The warming climate means we should expect more floods, more droughts and a decline in some important crop nutrients, but good soil management practices may mitigate some of the worst effects.
So said two scientists at the North Carolina Biotechnology Center’s final Ag Tech Professional Forum for 2019, capping a year of forums examining how climate change affects agriculture.
Robert Beach, Ph.D., senior economist and fellow at RTI International, discussed research that shows a decline in levels of zinc, iron, and protein in many food crops due to increased CO2 levels.
Rising CO2 levels may slow or reverse nutritional gains across all regions, but the effect is worse in many developing countries in North Africa, sub-Saharan Africa, and Southeast Asia.
Beach noted that two billion people are already deficient in one or more of these nutrients. Falling levels of protein in rice, he added, have resulted in “major implications for food security.”
In addition, rising CO2 levels affect both the quality and quantity of food, although there are wide variations across geographies, crop types and climate models.
Beach did offer some hope that increasingly sophisticated agricultural practices may mitigate some of the effects of climate change.
Healthy Soil Important To Human Health
Cristine L.S. Morgan, Ph.D., chief scientific officer with the Soil Health Institute based in Morrisville, stressed the importance of good soil management to human, plant and animal health.
Healthy soil is important to food security, human health, water security, biodiversity, energy security, and climate change adaptation.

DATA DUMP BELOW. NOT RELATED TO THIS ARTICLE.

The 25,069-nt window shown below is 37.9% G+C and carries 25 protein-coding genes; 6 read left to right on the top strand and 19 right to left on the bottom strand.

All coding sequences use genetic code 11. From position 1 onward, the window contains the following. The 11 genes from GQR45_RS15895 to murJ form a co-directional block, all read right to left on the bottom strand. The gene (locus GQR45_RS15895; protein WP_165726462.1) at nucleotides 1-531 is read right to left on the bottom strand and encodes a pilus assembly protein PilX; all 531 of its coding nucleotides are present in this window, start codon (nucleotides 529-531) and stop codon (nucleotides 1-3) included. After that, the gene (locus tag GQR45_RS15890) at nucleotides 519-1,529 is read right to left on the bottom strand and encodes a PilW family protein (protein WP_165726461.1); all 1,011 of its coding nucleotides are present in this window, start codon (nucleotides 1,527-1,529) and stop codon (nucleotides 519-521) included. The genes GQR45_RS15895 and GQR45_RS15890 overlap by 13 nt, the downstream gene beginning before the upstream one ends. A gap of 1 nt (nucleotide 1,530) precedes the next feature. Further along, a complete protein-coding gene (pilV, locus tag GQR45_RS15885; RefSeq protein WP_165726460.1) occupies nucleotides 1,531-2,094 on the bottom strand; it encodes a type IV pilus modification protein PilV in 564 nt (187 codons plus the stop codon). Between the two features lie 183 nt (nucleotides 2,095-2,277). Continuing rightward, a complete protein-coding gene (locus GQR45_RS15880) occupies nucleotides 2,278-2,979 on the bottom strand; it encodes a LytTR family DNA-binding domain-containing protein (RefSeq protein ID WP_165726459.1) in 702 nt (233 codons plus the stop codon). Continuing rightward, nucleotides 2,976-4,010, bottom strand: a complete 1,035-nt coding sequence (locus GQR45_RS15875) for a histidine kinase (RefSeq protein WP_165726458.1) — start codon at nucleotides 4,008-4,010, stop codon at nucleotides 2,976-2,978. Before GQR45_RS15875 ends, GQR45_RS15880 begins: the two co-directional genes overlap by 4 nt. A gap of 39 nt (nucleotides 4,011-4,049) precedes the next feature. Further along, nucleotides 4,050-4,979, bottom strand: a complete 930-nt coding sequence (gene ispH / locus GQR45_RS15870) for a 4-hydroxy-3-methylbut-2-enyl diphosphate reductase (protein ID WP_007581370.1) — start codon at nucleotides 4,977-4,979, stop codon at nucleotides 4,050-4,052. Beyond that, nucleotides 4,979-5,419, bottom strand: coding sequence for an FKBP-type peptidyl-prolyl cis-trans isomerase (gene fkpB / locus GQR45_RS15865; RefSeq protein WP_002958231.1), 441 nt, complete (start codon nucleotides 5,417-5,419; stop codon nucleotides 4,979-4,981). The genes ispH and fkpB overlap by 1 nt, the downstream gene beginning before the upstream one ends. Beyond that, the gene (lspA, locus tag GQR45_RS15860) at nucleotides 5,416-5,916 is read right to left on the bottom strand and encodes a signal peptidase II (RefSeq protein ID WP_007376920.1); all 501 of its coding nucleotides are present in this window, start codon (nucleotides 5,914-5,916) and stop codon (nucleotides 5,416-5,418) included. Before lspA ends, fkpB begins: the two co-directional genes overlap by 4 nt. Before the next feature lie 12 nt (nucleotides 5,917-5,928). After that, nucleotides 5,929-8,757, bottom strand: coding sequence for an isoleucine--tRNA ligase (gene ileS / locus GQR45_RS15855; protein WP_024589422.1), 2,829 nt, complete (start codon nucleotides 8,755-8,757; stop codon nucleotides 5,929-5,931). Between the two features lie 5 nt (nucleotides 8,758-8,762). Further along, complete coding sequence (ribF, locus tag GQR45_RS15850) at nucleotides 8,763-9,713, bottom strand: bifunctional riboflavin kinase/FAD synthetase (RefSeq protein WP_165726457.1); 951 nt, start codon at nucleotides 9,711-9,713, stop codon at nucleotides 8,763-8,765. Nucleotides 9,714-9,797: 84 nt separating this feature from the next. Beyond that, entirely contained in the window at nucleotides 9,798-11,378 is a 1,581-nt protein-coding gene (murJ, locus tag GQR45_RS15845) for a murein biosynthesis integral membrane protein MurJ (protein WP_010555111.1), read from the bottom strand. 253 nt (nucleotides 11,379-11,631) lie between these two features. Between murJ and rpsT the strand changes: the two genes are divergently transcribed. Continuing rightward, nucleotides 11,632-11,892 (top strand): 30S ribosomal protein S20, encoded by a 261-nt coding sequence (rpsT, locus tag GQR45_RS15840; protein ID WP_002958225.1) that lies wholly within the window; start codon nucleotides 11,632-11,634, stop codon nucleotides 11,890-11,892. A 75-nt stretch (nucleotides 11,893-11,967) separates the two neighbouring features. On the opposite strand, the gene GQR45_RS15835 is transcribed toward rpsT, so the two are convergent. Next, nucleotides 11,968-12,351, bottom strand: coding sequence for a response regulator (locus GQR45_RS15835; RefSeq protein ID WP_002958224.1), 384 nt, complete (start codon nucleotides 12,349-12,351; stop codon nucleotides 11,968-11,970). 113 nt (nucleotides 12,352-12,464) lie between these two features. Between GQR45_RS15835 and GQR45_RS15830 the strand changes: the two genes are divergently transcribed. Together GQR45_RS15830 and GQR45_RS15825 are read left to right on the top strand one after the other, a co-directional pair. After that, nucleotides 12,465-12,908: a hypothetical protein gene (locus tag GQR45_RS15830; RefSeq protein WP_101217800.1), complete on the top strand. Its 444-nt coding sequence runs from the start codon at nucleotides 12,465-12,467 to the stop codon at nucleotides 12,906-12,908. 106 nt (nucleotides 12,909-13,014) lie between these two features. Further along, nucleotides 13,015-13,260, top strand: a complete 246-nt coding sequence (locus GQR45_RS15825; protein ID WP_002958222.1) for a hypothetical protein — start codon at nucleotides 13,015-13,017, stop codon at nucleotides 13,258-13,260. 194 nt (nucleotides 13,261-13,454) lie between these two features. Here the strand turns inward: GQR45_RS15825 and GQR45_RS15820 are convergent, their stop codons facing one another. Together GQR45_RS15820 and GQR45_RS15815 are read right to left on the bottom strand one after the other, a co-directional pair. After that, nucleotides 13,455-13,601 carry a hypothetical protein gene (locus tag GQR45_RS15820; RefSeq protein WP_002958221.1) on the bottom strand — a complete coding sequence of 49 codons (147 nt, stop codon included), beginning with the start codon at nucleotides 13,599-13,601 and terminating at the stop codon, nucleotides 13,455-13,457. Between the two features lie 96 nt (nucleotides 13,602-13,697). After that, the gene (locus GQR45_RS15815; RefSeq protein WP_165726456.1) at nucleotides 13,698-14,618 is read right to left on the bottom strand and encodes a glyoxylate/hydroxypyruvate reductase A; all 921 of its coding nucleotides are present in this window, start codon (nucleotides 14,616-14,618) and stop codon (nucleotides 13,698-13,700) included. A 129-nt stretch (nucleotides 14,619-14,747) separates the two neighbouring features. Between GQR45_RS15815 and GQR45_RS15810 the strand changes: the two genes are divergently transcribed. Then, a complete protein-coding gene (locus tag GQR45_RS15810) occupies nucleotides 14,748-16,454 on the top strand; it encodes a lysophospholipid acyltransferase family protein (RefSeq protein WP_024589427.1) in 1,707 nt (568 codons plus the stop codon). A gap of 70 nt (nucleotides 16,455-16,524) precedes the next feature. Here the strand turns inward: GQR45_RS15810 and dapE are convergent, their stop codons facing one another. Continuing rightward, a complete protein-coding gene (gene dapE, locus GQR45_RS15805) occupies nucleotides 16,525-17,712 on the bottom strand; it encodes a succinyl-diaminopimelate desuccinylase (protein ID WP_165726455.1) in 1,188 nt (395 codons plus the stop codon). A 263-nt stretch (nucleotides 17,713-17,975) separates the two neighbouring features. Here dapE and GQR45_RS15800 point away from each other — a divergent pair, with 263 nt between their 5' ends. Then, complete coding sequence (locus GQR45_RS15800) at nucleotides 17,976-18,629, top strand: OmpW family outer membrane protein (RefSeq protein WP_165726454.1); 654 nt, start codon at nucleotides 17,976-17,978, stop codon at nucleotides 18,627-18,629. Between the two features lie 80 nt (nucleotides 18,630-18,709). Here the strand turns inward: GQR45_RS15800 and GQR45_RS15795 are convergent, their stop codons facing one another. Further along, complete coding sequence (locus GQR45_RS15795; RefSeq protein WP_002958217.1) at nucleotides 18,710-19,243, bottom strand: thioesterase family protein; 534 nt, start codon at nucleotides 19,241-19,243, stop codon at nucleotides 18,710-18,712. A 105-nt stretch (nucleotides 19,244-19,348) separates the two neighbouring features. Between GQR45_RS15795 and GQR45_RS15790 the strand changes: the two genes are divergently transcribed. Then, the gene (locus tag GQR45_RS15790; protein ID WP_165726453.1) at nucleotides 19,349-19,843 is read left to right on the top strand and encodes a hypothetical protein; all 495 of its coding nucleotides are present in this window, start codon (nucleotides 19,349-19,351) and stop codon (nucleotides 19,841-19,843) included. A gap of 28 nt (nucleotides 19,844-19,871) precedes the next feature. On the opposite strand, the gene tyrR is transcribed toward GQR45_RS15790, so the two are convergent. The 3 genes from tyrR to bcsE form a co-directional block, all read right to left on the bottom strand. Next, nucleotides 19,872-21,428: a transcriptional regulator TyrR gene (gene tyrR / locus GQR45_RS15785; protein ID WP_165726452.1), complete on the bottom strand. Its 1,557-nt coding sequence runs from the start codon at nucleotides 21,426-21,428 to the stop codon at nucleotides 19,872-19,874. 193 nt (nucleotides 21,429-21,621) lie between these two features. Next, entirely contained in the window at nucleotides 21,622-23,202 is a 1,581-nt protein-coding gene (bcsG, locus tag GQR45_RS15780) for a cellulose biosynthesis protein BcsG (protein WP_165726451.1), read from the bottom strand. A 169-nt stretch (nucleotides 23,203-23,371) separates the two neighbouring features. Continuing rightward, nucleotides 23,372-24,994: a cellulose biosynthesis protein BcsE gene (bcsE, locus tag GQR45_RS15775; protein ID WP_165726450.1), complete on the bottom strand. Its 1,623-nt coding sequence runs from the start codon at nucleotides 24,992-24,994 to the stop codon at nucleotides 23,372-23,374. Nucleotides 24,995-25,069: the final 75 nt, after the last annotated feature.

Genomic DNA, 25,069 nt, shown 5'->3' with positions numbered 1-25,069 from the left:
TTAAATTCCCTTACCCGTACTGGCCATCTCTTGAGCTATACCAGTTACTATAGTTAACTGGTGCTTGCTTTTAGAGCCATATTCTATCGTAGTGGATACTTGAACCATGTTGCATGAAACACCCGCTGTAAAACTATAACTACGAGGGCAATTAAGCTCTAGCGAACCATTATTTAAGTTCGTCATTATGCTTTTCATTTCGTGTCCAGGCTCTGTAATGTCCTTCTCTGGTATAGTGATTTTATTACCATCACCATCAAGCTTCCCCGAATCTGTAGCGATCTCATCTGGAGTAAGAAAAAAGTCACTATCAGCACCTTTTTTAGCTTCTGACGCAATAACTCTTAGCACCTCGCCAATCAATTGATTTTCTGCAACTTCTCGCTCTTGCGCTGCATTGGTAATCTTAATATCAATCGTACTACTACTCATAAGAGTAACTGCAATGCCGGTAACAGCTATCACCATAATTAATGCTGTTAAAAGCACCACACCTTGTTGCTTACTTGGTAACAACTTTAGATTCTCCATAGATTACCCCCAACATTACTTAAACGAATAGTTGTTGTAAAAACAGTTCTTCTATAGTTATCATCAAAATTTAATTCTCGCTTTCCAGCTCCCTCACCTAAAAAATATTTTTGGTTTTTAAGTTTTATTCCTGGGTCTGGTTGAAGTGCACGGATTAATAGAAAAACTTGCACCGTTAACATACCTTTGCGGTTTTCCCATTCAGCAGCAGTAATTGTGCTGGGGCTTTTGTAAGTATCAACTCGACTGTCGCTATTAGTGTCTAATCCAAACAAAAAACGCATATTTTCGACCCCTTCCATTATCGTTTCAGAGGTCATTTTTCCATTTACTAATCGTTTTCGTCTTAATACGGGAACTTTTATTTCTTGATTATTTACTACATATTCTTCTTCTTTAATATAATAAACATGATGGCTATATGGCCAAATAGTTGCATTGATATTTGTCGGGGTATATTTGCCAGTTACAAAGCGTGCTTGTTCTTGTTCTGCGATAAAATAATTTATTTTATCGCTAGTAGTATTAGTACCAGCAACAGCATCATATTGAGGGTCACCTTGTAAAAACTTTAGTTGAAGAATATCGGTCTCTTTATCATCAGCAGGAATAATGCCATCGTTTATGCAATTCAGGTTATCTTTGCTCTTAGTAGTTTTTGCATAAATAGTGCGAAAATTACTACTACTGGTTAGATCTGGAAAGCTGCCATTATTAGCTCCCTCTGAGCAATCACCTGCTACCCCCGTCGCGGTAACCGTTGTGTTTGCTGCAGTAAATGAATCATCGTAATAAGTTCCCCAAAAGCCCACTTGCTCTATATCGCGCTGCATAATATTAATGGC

“We get many antibiotics from the soil and may find others,” she said. Soil is a living organism, she noted, “with more microbes in a handful than there are humans on earth. Many more.”
Exposure to soil even helps reduce the risk of auto-immune diseases in children. Research has shown there is even a difference in risk for children on the ground floor vs. the tenth of an apartment building.
Rising temperatures due to climate change means we’ll be seeing more droughts and more floods, Morgan said. But healthy soil can mitigate some of the agricultural damage. Healthy soil retains more clean water and increases drought resistance.
“Springs are getting wetter and summers more intensely drier,” Morgan said. But good soil structure created by best soil management practices increases its water-holding capacity and keeps the water cleaner. And, healthy soil, she said, “stays in place.”
Many good soil management practices such as no-till fields and crop cover strategies are well known, but part of the Soil Health Institute’s mission remains education and training, making the business case for good soil management, and providing evidence-based information to policy makers.
Currently the Institute is involved with what Morgan called an “unprecedented” research project across North America, Canada and Mexico, looking at different soils in each area. It is working to identify effective indicators to quantify changes in soil health due to management. It offers farmers a decision-support tool and spreadsheets showing costs per acre and net profitability change from using good soil management practices.
Good soil management is “an existential challenge today,” Morgan concluded.
She recommends watching the “Living Soil” documentary for more insights into that challenge.